In addition, such a project likely requires little time to execute but depends on too many uncertainties. First, it requires significant administrative support from the local authorities to approach higher levels of influence. Second, the suggested research demands financing and material resources currently unavailable in the community. Third, even if approved, the changes will likely require a long time to take full effect and longer still to result in any meaningful change in a particular locale. In other words, it offers a robust and steady progression toward a decrease in unemployment but is not as effective as an immediate solution.

The third possibility is a project aimed at directly leveraging the effects of FDI by applying the trade model suggested by Schmerer scaled down to apply to the community. Such a project requires three steps. First, the local economic environment should be studied to identify tendencies and trends in the labor market and capture essential rates important for model configuration. Simultaneously, local businesses must be surveyed for readiness to implement the desired policy changes.

Second, the obtained data must be studied to determine what fields present the biggest capacity for improving FDI favorability. Third, local businesses must be approached with the resulting model, which would allow them to assess the effects of FDI and adjust their practices accordingly. Essentially, such an approach will create the possibility to take indirect control of the positive effects of the FDI, which supposedly unites it with the first project.

However, it differs in one important detail—it does not turn away from the process of globalization, which becomes more difficult each year. Instead, it introduces a means of coexisting with it and finding a balance between diversification and homogenization, both of which offer opportunities for economic improvement under the proper conditions. Admittedly, the research and design of the appropriate model require funding and skill.

However, the effect of such intervention will be observable in the short run, which will strengthen the dedication of the involved community members. In the long run, such a project will also contribute to the overall development of the community. For instance, the rise of demand for a skilled workforce, backed by fair compensation, will create the need for better education, which may eventually create a self-sustaining cycle (Spence 38).

In addition, the project offers the necessary level of safety since it uses a means of control and adaptation instead of blindly relying on the suggested positive effect of FDI. Finally, the project is the most achievable of the three since it caters to the needs of the two main actors involved—the community and the local businesses. Their dissatisfaction with the current state of the labor market will create a sufficient level of interest and readiness for change.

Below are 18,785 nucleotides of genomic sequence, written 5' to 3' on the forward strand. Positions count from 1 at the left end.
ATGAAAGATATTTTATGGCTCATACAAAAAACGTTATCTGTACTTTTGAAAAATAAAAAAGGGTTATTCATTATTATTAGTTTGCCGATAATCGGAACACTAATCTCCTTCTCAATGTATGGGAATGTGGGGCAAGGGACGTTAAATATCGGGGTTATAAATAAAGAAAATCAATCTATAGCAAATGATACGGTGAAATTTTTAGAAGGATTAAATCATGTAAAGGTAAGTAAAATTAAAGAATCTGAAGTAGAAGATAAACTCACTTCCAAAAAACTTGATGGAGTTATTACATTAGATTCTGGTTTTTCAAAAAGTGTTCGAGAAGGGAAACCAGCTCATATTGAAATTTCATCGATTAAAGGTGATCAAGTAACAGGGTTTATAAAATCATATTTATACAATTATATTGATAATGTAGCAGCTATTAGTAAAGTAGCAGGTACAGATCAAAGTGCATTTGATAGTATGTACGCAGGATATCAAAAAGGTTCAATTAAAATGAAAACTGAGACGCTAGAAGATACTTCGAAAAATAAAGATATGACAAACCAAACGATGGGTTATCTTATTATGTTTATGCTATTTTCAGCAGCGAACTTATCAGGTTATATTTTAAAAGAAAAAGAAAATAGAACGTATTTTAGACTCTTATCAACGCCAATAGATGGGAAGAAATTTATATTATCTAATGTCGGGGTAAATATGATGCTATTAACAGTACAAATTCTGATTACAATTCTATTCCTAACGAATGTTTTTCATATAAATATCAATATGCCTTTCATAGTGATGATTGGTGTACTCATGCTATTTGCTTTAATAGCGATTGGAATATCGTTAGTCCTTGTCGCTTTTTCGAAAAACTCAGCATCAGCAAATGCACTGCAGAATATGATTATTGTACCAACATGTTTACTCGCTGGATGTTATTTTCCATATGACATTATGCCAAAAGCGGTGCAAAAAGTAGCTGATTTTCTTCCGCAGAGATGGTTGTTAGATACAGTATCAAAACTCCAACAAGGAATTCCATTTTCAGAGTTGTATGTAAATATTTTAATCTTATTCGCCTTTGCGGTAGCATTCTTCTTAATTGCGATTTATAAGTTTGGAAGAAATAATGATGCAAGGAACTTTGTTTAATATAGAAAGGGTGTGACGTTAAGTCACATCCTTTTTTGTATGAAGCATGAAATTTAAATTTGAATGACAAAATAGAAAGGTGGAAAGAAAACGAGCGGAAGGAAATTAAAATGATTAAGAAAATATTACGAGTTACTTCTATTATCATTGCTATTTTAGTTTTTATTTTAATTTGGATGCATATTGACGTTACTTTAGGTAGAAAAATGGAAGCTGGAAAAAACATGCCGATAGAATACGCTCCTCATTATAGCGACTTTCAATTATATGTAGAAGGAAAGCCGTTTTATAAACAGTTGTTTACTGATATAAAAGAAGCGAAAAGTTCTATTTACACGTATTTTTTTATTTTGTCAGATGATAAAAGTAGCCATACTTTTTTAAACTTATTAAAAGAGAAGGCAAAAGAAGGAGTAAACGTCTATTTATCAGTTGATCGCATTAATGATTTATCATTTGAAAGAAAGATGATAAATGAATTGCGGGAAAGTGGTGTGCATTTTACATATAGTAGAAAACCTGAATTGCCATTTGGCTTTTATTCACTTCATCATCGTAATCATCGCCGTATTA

The full effect of foreign direct investment is yet to be understood. Nevertheless, the currently available data allows us to determine some of its effects on state economies. That which is the most relevant for our project is its supposed positive effect on decreasing unemployment rates. However, it is important to recognize that even this aspect of FDI has not been studied to a degree that allows acceptance without proper precautionary measures.

At the same time, the implications of these initial findings can produce feasible results when applied with necessary caution. By reviewing current trends in the existing literature, we came up with a set of recommendations based on the tendency to incorporate the effects of globalization on current economic and social practices. The resulting project is built around the involvement of local businesses and communal effort, which offers a possibility to observe the effect directly and foster trust in the participants.

More importantly, it allows for timely adjustments in the case of deviations and unforeseen variables. Most importantly, it does not rely on massive resource allocation, and therefore, can serve as a small-scale experimental intervention contributing to the knowledge of the subject. Finally, upon successful implementation, the project is expected to eventually enter a self-sustaining phase where it will trigger positive changes in other aspects of the community. Specifically, education, which is often cited as both responsible for and aggravated by the incompetence of the workforce, is expected to either improve or become more susceptible to positive changes after the unemployment rate goes down. Overall, the suggested project is superior to the other two in terms of safety, cost, and acceptance by the stakeholders.

Works Cited

Schmerer, Hans-Jorg. “Foreign Direct Investment and Search Unemployment: Theory and Evidence.” International Review of Economics & Finance 30 (2014): 41-56. Print.

Shaari, Mohd Shahidan, Nor Ermawati Hussain, and MohdSuberi bin Ab. Halim. “The Impact of Foreign Direct Investment on the Unemployment Rate and Economic Growth in Malaysia.” Journal of Applied Sciences Research 8.9 (2012): 4900-4906. Print.

Spence, Michael. “The Impact of Globalization on Income and Employment.” Foreign Affairs 90.4 (2010): 28-41. Print.

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"Foreign Direct Investment as Vital Tool of Globalization." IvyPanda, 8 Oct. 2020, ivypanda.com/essays/foreign-direct-investment-as-vital-tool-of-globalization/.

1. IvyPanda. "Foreign Direct Investment as Vital Tool of Globalization." October 8, 2020. https://ivypanda.com/essays/foreign-direct-investment-as-vital-tool-of-globalization/.


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IvyPanda. 2020. "Foreign Direct Investment as Vital Tool of Globalization." October 8, 2020. https://ivypanda.com/essays/foreign-direct-investment-as-vital-tool-of-globalization/.


IvyPanda. (2020) 'Foreign Direct Investment as Vital Tool of Globalization'. 8 October.